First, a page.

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Publication numberUS4933480 A
Publication typeGrant
Application numberUS 07/393,106
Publication dateJun 12, 1990
Filing dateAug 3, 1989
Priority dateFeb 10, 1984
Fee statusLapsed
Also published asDE3566541D1, EP0152890A1, EP0152890B1, US4752325
Publication number07393106, 393106, US 4933480 A, US 4933480A, US-A-4933480, US4933480 A, US4933480A
InventorsToru Haga, Eiki Nagano, Ryo Sato, Ryo Yoshida
Original AssigneeSumitomo Chemical Company, Limited
Export CitationBiBTeX, EndNote, RefMan
External Links: USPTO, USPTO Assignment, Espacenet
2-fluoro-4-halo-5-marcapto-phenyl-hydrazines
US 4933480 A
Abstract
A compound of the formula: ##STR1## wherein R is a C2 -C3 alkyl group, a C3 -C4 alkenyl group, or a C3 -C4 alkynyl group, and X is a chlorine or bromine atom, is disclosed. These compounds are useful as intermediates in the production of herbicidal 3-chlorotetrahydroindazoles.
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Claims(2)
What is claimed is:
1. A compound of the formula: ##STR16## wherein R is a C2 -C3 alkyl group, a C3 -C4 alkenyl group or a C3 -C4 alkynyl group and X is a chlorine atom or a bromine atom.
2. The compound according to claim 1, wherein R is an isopropyl group, an allyl group, or a propargyl group.
Description

This application is a continuation of application Ser. No. 07/170,370 filed on March 18, 1988, now abandoned, which is a divisional of application Ser. No. 06/698,389 filed February 2, 1985 and now U.S. Pat. No. 4,752,325.

The present invention relates to 2-substituted phenyl-3-chlorotetrahydro-2H-indazoles (hereinafter referred to as "3-chlorotetrahydroindazole(s)"), and their production and use.

The 3-chlorotetrahydroindazoles are represented by the formula: ##STR2## wherein R is a C2 -C3 alkyl group, a C3 -C4 alkenyl group or a C3 -C4 alkynyl group and X is a chlorine atom or a bromine atom. Preferred are those of the formula (I) wherein R is an isopropyl group, an allyl group or a propargyl group. The most preferred compound are those of the formula (I) wherein R is a propargyl group.

It is known that certain kinds of 3-chlorotetrahydroindazoles are effective as herbicides. For instance, the herbicidal use of 3-chloro-2-(2,4-dichloro-5-methoxyphenyl-4,5,6,7-tetrahydro-2H-indazole is disclosed in U.S. Pat. No. 4,059,434. However, its herbicidal effect is not necessarily satisfactory.

It has now been found that the 3-chlorotetrahydroindazoles (I) show a strong herbicidal activity against a wide variety of weeds including broad-leaved weeds and Graminaceous weeds in agricultural plowed fields by foliar or soil treatment and do not produce any material phytotoxicity on various agricultural crops (i.e. corn, wheat, soybean). Examples of broad-leaved weeds are slender amaranth (Amaranthus gracilis), radish (Raphanus sativus), hemp sesbania (Sesbania exaltata), sicklepod (Cassia obtusifolia), velvetleaf (Abutilon theophrasti), prickly sida (Sida spinosa), tall morningglory (Ipomoea purpurea), jimsonweed (Datura stramonium), black nightshade (Solanum nigrum), common cocklebur (Xanthium strumarium), common sunflower (Helianthus annuus), etc. Examples of Graminaceous weeds are Japanese millet (Echinochloa frumentacea), barnyardgrass (Echinochloa crus-galli), green foxtail (Setaria viridis), large crabgrass (Digitaria sanguinalis), oat (Avena sativa), etc.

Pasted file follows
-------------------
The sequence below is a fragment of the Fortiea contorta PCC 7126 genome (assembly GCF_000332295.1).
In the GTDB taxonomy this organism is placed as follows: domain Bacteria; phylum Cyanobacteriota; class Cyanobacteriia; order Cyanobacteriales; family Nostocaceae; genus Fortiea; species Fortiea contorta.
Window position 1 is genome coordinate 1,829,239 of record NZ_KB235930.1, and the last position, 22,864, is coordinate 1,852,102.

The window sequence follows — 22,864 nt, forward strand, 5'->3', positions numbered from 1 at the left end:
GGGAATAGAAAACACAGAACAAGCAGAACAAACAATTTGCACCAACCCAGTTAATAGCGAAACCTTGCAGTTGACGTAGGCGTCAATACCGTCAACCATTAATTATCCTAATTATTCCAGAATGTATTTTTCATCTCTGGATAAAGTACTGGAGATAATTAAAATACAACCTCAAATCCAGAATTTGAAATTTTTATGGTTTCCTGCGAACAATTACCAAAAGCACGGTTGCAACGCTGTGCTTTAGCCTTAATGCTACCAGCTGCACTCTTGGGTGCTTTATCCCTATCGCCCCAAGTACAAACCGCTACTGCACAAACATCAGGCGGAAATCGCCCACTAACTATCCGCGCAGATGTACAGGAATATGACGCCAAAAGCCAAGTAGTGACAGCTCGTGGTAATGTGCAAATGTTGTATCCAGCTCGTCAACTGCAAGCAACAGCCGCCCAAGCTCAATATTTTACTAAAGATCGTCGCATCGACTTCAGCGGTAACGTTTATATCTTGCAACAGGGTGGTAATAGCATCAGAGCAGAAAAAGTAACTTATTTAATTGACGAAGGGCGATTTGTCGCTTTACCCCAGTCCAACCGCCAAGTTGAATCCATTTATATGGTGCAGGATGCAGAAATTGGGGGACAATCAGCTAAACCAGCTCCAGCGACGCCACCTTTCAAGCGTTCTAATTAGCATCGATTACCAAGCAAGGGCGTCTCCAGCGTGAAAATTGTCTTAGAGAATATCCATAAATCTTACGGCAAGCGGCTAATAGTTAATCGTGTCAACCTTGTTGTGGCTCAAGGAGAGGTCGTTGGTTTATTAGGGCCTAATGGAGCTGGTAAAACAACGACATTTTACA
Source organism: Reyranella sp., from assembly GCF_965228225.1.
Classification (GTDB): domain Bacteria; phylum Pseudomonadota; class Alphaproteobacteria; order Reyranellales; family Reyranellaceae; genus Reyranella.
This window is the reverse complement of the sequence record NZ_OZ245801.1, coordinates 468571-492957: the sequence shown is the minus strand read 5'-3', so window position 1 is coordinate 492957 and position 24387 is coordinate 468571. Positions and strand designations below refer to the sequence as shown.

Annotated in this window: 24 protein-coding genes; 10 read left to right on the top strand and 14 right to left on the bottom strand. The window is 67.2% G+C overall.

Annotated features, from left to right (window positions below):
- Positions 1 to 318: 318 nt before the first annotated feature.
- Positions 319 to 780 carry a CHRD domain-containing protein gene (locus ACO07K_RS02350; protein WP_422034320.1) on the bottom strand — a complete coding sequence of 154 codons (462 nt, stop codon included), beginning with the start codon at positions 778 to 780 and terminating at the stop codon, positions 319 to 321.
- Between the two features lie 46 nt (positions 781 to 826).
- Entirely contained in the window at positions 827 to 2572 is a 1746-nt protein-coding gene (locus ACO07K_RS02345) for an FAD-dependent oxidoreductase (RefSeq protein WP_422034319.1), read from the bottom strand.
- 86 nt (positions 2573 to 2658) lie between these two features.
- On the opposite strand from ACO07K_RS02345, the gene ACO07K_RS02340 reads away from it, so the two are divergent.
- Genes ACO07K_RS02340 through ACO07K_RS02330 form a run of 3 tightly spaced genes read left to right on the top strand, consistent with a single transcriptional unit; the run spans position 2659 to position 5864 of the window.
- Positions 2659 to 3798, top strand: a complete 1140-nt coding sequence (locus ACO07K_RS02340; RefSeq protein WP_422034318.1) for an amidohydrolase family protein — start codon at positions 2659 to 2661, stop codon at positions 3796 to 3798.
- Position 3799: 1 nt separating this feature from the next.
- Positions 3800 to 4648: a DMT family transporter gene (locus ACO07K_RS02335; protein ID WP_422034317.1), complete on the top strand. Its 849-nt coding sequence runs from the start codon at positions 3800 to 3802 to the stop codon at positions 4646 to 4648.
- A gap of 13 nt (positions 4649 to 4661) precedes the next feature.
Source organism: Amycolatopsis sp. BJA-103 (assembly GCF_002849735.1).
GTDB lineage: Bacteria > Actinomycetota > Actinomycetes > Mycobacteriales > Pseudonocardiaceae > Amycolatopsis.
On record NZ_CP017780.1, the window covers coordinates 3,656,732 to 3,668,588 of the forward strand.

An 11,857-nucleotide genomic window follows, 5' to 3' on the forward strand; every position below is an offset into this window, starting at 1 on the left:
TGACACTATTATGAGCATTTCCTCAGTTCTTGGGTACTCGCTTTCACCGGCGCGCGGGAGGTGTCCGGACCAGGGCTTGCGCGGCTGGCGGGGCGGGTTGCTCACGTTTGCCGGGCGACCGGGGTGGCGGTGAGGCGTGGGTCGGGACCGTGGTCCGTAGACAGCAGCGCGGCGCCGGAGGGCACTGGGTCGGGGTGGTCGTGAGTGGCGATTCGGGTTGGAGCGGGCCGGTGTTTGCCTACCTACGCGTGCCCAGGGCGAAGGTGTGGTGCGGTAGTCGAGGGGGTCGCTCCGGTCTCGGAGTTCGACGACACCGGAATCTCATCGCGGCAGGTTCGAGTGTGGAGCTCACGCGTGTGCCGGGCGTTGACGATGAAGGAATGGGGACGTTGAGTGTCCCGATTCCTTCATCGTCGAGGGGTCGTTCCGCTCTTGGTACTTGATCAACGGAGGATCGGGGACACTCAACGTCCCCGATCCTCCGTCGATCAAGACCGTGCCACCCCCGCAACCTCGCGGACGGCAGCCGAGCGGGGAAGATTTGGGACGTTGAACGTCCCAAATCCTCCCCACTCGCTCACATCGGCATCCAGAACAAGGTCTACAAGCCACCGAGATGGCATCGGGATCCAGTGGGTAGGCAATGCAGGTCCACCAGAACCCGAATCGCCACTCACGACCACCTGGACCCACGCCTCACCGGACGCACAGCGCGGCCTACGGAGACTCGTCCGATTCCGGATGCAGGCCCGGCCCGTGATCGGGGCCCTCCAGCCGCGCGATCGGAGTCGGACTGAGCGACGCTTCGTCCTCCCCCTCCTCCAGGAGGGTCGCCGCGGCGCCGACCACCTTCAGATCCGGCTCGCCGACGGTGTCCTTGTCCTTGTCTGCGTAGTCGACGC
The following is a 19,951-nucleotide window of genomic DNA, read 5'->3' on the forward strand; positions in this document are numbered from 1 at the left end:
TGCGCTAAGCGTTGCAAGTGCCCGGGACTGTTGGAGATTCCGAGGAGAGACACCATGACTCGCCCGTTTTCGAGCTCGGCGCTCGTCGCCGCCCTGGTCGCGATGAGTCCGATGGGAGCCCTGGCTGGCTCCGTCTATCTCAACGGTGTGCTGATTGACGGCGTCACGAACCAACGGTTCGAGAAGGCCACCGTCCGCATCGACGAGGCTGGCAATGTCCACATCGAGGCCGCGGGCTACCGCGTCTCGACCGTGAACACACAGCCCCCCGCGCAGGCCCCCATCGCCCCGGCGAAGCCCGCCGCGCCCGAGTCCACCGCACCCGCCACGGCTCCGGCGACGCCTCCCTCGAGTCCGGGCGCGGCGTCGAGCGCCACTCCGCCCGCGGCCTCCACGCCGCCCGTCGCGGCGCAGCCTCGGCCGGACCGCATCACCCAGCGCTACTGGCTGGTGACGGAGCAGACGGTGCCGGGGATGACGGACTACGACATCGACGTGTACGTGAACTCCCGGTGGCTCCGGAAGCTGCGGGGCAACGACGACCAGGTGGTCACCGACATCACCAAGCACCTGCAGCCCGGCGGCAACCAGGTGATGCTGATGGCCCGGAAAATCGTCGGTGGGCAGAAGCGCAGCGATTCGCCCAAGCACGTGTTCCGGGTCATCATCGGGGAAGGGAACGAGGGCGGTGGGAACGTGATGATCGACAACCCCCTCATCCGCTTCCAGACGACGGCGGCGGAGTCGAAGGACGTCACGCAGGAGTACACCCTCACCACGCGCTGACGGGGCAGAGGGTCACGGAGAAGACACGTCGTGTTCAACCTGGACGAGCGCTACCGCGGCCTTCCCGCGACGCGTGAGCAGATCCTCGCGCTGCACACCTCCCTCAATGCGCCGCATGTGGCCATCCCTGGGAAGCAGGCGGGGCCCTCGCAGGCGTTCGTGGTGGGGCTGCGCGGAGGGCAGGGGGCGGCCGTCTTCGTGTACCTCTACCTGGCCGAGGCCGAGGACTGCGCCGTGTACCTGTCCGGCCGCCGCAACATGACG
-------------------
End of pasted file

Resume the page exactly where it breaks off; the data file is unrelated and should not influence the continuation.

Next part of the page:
Particularly notable is that the 3-chlorotetrahydroindazoles (I) exert a high herbicidal activity against paddy field weeds including Graminaceous weeds such as barnyardgrass (Echinochloa oryzicola), broad-leaved weed such as common falsepimpernel (Lindernia procumbens), indian toothcup (Rotala indica) and waterwort (Elatine triandra), Cyperaceous weeds such as hardstem bulrush (Scirpus juncoides) and needle spikerush (Eleocharis acicularis), and arrowhead (Sagittaria pygmaea) without any phytotoxicity to rice plants on flooding treatment. Their selectivity to rice plants in paddy fields on flooding treatment is excellent.

Accordingly, the 3-chlorotetrahydroindazoles (I) can be used as herbicides applicable to agricultural plowed fields as well as paddy fields.

The 3-chlorotetrahydroindazole (I) is obtainable by reacting the corresponding hexahydroindazol-3-one of the formula: ##STR3## wherein R and X are each as defined above with a chlorinating agent in a solvent in the presence or absence of a dehydrohalogenating agent at a temperature of 80° to 200° C. under an ordinary pressure to 50 kg/cm2 for a period of 1 to 240 hours.

The chlorinating agent and the dehydrohalogenating agent may be used respectively in amounts of 1.0 equivalent to a large excess and of trace to 1.0 equivalent to 1 equivalent of the hexahydroindazol-3-one (II).

Examples of the solvent are aliphatic hydrocarbons (e.g. hexane, ligroin), aromatic hydrocarbons (e.g. benzene, toluene, xylene), halogenated hydrocarbons (e.g. chloroform, carbon tetrachloride, dichloroethane, chlorobenzene, dichlorobenzene), ethers (e.g. diisopropyl ether, dioxane, ethyleneglycol dimethyl ether), esters (e.g. ethyl formate, ethyl acetate, butyl acetate, diethyl carbonate), tertiary amines (e.g. pyridine, triethylamine, N,N-diethylaniline, tributylamine, N-methylmorpholine) and acid amides (e.g. formamide, N,N-dimethylformamide, acetamide), and their mixtures.

As the dehydrohalogenating agent, there may be exemplified organic amines such as pyridine, triethylamine, N,N-diethylaniline, etc. Examples of the chlorinating agents are phosphorus oxychloride, thionyl chloride, oxalyl chloride, phosgene, trichloromethyl chloroformate, etc.